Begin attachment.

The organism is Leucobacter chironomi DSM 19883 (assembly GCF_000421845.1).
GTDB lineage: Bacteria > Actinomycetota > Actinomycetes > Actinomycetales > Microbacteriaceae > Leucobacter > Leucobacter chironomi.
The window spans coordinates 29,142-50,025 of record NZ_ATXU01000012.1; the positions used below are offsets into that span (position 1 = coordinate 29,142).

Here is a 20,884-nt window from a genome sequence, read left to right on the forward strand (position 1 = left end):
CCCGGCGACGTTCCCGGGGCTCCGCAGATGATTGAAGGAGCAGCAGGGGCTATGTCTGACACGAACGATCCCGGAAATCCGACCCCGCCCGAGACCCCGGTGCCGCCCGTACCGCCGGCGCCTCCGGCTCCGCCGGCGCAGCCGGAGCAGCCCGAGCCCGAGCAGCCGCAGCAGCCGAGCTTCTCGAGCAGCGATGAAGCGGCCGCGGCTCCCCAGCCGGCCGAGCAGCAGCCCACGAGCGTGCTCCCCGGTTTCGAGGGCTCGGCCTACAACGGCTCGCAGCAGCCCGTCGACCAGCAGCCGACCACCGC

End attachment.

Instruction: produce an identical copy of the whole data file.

The organism is Leucobacter chironomi DSM 19883 (assembly GCF_000421845.1).
GTDB lineage: Bacteria > Actinomycetota > Actinomycetes > Actinomycetales > Microbacteriaceae > Leucobacter > Leucobacter chironomi.
The window spans coordinates 29,142-50,025 of record NZ_ATXU01000012.1; the positions used below are offsets into that span (position 1 = coordinate 29,142).

Here is a 20,884-nt window from a genome sequence, read left to right on the forward strand (position 1 = left end):
CCCGGCGACGTTCCCGGGGCTCCGCAGATGATTGAAGGAGCAGCAGGGGCTATGTCTGACACGAACGATCCCGGAAATCCGACCCCGCCCGAGACCCCGGTGCCGCCCGTACCGCCGGCGCCTCCGGCTCCGCCGGCGCAGCCGGAGCAGCCCGAGCCCGAGCAGCCGCAGCAGCCGAGCTTCTCGAGCAGCGATGAAGCGGCCGCGGCTCCCCAGCCGGCCGAGCAGCAGCCCACGAGCGTGCTCCCCGGTTTCGAGGGCTCGGCCTACAACGGCTCGCAGCAGCCCGTCGACCAGCAGCCGACCACCGC